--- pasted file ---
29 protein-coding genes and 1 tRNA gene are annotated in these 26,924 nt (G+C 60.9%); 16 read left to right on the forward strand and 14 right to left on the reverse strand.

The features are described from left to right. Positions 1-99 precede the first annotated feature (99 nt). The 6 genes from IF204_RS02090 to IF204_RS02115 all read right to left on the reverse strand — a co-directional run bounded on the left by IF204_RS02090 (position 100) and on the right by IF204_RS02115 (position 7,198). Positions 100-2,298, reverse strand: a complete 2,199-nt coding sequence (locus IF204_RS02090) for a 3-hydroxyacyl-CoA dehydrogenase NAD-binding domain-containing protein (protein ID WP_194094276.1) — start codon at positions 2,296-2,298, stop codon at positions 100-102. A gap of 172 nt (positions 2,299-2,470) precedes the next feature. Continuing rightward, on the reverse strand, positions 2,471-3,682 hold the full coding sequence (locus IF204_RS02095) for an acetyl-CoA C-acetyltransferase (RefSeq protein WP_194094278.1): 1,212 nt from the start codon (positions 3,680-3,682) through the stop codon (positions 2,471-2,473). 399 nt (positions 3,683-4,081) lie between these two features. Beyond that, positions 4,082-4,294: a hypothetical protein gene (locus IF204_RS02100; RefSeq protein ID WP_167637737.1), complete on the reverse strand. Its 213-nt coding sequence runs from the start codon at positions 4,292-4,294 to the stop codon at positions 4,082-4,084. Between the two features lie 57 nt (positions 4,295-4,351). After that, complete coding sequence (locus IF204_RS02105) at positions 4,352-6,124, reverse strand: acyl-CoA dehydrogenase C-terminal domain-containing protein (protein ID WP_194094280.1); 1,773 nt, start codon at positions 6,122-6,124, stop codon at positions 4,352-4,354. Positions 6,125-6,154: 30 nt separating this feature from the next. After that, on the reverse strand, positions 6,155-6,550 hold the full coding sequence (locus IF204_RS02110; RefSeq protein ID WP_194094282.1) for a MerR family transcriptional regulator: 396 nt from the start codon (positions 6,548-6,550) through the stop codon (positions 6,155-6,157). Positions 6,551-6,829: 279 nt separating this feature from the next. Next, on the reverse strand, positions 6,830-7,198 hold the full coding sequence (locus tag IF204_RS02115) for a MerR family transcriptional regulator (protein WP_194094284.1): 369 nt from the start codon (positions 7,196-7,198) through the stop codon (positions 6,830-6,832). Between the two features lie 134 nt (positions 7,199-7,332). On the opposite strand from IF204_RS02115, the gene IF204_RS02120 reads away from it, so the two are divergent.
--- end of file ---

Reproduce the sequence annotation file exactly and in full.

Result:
29 protein-coding genes and 1 tRNA gene are annotated in these 26,924 nt (G+C 60.9%); 16 read left to right on the forward strand and 14 right to left on the reverse strand.

The features are described from left to right. Positions 1-99 precede the first annotated feature (99 nt). The 6 genes from IF204_RS02090 to IF204_RS02115 all read right to left on the reverse strand — a co-directional run bounded on the left by IF204_RS02090 (position 100) and on the right by IF204_RS02115 (position 7,198). Positions 100-2,298, reverse strand: a complete 2,199-nt coding sequence (locus IF204_RS02090) for a 3-hydroxyacyl-CoA dehydrogenase NAD-binding domain-containing protein (protein ID WP_194094276.1) — start codon at positions 2,296-2,298, stop codon at positions 100-102. A gap of 172 nt (positions 2,299-2,470) precedes the next feature. Continuing rightward, on the reverse strand, positions 2,471-3,682 hold the full coding sequence (locus IF204_RS02095) for an acetyl-CoA C-acetyltransferase (RefSeq protein WP_194094278.1): 1,212 nt from the start codon (positions 3,680-3,682) through the stop codon (positions 2,471-2,473). 399 nt (positions 3,683-4,081) lie between these two features. Beyond that, positions 4,082-4,294: a hypothetical protein gene (locus IF204_RS02100; RefSeq protein ID WP_167637737.1), complete on the reverse strand. Its 213-nt coding sequence runs from the start codon at positions 4,292-4,294 to the stop codon at positions 4,082-4,084. Between the two features lie 57 nt (positions 4,295-4,351). After that, complete coding sequence (locus IF204_RS02105) at positions 4,352-6,124, reverse strand: acyl-CoA dehydrogenase C-terminal domain-containing protein (protein ID WP_194094280.1); 1,773 nt, start codon at positions 6,122-6,124, stop codon at positions 4,352-4,354. Positions 6,125-6,154: 30 nt separating this feature from the next. After that, on the reverse strand, positions 6,155-6,550 hold the full coding sequence (locus IF204_RS02110; RefSeq protein ID WP_194094282.1) for a MerR family transcriptional regulator: 396 nt from the start codon (positions 6,548-6,550) through the stop codon (positions 6,155-6,157). Positions 6,551-6,829: 279 nt separating this feature from the next. Next, on the reverse strand, positions 6,830-7,198 hold the full coding sequence (locus tag IF204_RS02115) for a MerR family transcriptional regulator (protein WP_194094284.1): 369 nt from the start codon (positions 7,196-7,198) through the stop codon (positions 6,830-6,832). Between the two features lie 134 nt (positions 7,199-7,332). On the opposite strand from IF204_RS02115, the gene IF204_RS02120 reads away from it, so the two are divergent.